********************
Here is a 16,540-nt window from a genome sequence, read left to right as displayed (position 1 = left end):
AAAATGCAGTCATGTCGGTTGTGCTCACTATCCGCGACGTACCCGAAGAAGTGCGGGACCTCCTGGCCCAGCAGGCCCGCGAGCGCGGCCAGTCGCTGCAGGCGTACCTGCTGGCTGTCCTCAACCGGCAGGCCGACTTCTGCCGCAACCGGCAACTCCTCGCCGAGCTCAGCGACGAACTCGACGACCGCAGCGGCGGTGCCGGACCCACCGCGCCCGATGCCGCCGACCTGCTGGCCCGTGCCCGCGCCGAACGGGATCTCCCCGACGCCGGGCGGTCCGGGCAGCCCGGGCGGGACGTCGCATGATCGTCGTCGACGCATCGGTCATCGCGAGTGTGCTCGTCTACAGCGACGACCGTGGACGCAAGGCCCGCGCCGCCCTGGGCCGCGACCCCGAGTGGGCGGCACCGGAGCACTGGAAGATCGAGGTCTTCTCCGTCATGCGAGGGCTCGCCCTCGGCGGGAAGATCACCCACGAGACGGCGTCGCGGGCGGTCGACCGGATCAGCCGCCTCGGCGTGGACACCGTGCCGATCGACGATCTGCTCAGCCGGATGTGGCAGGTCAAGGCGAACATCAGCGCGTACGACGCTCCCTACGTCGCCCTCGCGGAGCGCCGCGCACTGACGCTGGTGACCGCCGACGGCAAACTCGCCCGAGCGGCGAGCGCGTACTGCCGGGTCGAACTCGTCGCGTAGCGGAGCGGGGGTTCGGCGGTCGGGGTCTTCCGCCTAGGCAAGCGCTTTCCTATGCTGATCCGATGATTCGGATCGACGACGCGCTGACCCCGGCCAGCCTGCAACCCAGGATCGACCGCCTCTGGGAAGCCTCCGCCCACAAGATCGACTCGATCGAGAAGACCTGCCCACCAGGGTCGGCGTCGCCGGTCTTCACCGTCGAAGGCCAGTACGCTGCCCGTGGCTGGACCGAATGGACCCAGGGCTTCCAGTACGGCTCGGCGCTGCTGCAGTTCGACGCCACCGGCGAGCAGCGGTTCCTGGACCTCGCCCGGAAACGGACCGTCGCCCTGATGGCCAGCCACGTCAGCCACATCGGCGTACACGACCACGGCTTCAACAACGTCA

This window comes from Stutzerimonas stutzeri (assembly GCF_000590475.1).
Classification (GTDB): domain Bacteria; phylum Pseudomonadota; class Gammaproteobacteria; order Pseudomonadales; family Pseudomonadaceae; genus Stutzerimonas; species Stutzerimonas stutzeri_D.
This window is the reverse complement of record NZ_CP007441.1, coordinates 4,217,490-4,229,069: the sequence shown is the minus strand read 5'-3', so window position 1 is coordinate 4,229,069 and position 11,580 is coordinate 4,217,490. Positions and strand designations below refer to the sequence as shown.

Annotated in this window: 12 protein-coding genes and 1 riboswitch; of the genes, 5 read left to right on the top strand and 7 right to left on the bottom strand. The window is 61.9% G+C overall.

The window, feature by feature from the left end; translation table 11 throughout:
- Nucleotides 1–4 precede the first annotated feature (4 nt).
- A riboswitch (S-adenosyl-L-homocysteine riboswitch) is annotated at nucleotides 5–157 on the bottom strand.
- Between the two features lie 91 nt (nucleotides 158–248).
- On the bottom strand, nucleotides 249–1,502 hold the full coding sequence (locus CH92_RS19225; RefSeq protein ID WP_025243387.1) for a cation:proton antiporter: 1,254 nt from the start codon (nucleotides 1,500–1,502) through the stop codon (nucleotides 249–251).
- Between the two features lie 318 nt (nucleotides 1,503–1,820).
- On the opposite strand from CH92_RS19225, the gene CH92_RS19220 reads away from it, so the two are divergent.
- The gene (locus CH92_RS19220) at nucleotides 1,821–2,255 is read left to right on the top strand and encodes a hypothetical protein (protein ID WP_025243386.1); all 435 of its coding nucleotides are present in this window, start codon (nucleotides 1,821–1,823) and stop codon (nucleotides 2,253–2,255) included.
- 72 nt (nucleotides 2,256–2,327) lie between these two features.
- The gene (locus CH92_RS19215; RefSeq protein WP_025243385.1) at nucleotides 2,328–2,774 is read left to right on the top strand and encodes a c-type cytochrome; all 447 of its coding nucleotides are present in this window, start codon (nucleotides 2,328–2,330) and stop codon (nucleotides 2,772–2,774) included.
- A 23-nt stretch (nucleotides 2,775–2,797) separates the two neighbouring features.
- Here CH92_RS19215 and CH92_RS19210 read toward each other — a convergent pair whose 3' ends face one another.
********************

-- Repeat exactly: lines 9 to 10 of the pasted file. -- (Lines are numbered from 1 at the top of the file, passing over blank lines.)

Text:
- A riboswitch (S-adenosyl-L-homocysteine riboswitch) is annotated at nucleotides 5–157 on the bottom strand.
- Between the two features lie 91 nt (nucleotides 158–248).